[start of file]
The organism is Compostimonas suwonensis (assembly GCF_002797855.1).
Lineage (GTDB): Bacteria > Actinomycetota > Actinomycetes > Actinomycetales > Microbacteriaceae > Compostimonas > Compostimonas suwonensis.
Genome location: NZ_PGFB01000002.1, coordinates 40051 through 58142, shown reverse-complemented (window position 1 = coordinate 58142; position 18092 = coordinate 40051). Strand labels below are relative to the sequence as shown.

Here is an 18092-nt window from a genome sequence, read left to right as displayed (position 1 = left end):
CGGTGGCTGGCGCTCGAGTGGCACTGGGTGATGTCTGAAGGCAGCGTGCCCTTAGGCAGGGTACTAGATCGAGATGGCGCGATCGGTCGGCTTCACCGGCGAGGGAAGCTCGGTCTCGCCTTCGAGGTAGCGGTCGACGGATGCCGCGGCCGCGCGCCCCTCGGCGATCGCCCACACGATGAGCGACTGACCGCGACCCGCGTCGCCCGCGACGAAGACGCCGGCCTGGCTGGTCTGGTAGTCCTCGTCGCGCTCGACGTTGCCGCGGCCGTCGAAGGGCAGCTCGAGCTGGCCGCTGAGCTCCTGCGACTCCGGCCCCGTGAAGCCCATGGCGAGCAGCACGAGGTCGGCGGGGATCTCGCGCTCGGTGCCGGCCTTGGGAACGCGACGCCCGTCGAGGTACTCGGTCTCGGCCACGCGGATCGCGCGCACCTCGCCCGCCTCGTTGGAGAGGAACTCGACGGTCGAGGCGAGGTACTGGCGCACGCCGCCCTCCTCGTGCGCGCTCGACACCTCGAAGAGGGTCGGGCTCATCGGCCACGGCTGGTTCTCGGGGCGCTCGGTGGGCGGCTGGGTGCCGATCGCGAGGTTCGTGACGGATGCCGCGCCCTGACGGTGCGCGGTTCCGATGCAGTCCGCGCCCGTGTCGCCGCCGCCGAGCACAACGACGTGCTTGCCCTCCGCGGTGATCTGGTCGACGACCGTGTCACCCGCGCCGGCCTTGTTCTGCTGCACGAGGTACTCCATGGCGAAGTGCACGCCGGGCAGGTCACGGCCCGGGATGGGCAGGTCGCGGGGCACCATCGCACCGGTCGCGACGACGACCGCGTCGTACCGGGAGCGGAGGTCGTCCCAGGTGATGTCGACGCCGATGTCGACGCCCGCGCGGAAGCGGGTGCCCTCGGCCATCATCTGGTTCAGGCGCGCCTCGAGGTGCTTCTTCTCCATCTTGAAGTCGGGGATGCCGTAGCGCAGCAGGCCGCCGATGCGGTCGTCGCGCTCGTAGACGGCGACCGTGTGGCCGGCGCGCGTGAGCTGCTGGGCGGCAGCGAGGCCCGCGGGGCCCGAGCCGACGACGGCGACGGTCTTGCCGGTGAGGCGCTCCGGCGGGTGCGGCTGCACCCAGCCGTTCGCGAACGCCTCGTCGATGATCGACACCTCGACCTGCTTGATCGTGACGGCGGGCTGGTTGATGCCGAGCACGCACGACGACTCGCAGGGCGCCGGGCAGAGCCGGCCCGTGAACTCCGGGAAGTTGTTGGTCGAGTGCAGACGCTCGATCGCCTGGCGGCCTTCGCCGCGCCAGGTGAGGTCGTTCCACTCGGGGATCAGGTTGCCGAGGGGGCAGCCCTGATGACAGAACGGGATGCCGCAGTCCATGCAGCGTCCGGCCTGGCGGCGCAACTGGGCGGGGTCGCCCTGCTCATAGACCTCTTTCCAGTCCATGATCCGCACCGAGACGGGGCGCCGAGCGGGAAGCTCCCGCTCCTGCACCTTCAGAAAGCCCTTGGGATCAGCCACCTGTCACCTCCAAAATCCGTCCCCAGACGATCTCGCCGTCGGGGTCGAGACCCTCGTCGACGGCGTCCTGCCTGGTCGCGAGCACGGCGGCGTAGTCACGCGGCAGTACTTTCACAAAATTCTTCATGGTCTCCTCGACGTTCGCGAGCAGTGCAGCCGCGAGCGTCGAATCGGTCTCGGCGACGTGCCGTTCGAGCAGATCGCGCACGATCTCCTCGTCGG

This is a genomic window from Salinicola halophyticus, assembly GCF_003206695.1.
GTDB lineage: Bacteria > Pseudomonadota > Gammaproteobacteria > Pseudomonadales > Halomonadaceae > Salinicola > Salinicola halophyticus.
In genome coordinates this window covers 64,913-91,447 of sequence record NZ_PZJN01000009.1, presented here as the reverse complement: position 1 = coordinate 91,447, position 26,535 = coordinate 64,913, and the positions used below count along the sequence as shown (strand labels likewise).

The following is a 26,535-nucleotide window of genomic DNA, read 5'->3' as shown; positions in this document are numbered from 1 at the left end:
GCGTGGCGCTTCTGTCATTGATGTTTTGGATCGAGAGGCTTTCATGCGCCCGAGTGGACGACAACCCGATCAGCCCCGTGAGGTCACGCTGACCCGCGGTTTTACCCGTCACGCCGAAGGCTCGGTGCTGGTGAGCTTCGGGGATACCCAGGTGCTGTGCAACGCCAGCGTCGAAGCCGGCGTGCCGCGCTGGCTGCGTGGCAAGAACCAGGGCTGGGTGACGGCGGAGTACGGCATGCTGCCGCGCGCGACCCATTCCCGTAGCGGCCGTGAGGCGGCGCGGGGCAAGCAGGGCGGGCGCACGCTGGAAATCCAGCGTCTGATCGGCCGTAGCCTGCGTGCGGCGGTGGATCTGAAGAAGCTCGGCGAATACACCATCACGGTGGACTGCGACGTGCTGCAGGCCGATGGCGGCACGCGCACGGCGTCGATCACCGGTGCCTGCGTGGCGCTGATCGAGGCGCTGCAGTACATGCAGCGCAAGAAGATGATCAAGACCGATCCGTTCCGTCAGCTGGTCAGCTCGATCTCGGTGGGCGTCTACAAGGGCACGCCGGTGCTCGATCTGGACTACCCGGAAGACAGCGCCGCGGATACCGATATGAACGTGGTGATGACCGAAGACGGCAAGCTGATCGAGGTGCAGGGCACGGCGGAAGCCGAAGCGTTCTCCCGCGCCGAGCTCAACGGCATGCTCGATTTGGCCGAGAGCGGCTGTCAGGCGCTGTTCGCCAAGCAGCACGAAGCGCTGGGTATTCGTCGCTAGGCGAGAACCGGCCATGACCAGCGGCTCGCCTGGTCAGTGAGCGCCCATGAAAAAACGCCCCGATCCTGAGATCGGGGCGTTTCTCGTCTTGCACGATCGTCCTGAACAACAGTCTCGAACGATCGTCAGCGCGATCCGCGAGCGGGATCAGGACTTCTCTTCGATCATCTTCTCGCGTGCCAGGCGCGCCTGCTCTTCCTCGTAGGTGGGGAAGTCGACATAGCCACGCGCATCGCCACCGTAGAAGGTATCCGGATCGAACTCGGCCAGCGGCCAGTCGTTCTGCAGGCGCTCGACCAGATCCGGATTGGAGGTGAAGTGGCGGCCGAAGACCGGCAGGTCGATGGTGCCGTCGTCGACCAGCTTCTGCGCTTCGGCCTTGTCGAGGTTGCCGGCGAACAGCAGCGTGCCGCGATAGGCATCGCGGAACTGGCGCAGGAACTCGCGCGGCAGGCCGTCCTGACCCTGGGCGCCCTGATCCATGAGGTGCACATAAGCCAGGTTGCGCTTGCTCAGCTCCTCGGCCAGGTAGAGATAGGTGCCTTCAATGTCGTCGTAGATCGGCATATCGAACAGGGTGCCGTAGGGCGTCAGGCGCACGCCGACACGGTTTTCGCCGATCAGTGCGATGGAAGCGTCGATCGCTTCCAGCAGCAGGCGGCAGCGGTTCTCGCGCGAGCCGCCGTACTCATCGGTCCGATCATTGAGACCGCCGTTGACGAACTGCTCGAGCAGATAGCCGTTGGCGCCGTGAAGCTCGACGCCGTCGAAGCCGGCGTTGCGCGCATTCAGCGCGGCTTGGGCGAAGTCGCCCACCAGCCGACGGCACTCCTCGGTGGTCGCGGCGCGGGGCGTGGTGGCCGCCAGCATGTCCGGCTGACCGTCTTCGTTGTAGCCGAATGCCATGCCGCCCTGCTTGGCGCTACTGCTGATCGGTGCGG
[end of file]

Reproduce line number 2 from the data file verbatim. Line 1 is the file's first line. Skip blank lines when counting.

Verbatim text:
Lineage (GTDB): Bacteria > Actinomycetota > Actinomycetes > Actinomycetales > Microbacteriaceae > Compostimonas > Compostimonas suwonensis.